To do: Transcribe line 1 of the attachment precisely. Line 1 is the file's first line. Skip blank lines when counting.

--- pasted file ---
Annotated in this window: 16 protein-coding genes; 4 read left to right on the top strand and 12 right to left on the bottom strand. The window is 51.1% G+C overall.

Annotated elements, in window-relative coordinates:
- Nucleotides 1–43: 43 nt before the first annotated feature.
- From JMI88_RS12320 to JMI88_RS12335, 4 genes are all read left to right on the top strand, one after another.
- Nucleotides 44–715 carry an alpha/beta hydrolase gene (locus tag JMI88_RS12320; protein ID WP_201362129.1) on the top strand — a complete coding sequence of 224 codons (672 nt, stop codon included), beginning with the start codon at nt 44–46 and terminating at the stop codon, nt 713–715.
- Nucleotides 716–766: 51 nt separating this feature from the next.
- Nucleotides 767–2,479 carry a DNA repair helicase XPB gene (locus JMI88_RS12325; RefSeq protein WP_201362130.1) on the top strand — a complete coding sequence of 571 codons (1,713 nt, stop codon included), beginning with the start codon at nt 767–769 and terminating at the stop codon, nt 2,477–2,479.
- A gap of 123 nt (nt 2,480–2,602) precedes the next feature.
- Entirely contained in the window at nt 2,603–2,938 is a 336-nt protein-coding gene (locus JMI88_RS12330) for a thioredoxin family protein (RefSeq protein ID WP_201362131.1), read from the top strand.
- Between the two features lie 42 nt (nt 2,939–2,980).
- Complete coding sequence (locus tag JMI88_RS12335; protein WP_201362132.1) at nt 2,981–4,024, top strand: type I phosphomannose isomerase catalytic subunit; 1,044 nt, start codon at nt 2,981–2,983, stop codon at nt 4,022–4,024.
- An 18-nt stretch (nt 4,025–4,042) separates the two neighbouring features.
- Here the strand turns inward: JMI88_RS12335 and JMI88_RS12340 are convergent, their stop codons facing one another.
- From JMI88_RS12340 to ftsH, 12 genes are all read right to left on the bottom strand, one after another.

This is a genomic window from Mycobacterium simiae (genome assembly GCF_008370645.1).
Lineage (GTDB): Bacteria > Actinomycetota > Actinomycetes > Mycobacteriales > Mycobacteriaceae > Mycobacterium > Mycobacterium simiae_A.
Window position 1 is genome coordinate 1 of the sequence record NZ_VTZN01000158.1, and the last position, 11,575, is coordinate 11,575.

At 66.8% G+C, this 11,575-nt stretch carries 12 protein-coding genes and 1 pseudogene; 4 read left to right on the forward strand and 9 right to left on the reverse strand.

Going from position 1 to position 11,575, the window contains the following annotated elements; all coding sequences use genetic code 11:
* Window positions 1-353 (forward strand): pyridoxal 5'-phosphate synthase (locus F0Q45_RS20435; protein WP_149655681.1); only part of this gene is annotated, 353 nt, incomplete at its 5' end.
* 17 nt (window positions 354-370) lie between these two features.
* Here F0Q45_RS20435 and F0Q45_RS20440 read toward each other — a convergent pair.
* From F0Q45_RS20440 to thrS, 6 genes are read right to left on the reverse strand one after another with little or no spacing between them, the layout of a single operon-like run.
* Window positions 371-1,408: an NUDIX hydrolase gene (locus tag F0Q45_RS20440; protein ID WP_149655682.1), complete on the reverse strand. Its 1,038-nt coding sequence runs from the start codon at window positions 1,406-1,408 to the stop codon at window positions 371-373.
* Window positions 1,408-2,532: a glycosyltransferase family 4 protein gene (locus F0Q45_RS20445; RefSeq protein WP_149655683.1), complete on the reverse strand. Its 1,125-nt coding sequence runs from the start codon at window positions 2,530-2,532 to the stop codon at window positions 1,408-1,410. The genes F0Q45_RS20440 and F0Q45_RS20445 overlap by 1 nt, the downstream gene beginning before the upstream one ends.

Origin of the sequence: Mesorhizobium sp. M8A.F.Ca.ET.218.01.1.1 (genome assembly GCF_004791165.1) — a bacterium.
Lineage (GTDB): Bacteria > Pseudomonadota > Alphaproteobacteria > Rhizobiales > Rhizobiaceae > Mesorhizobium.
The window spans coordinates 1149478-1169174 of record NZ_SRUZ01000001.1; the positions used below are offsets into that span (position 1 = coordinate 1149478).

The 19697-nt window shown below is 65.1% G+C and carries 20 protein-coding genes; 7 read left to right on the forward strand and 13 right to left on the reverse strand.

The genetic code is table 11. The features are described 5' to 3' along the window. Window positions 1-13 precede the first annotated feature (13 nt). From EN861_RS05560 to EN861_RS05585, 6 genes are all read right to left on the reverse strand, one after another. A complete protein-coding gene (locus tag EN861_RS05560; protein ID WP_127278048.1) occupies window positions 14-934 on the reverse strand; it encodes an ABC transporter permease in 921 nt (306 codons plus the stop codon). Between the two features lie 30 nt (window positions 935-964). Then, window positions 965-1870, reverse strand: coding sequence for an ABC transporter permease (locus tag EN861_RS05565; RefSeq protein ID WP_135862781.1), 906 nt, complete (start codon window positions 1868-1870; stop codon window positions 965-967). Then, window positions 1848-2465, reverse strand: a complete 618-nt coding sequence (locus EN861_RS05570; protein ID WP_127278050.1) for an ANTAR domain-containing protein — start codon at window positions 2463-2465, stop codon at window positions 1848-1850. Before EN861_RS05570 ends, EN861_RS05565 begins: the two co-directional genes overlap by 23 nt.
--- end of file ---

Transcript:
Annotated in this window: 16 protein-coding genes; 4 read left to right on the top strand and 12 right to left on the bottom strand. The window is 51.1% G+C overall.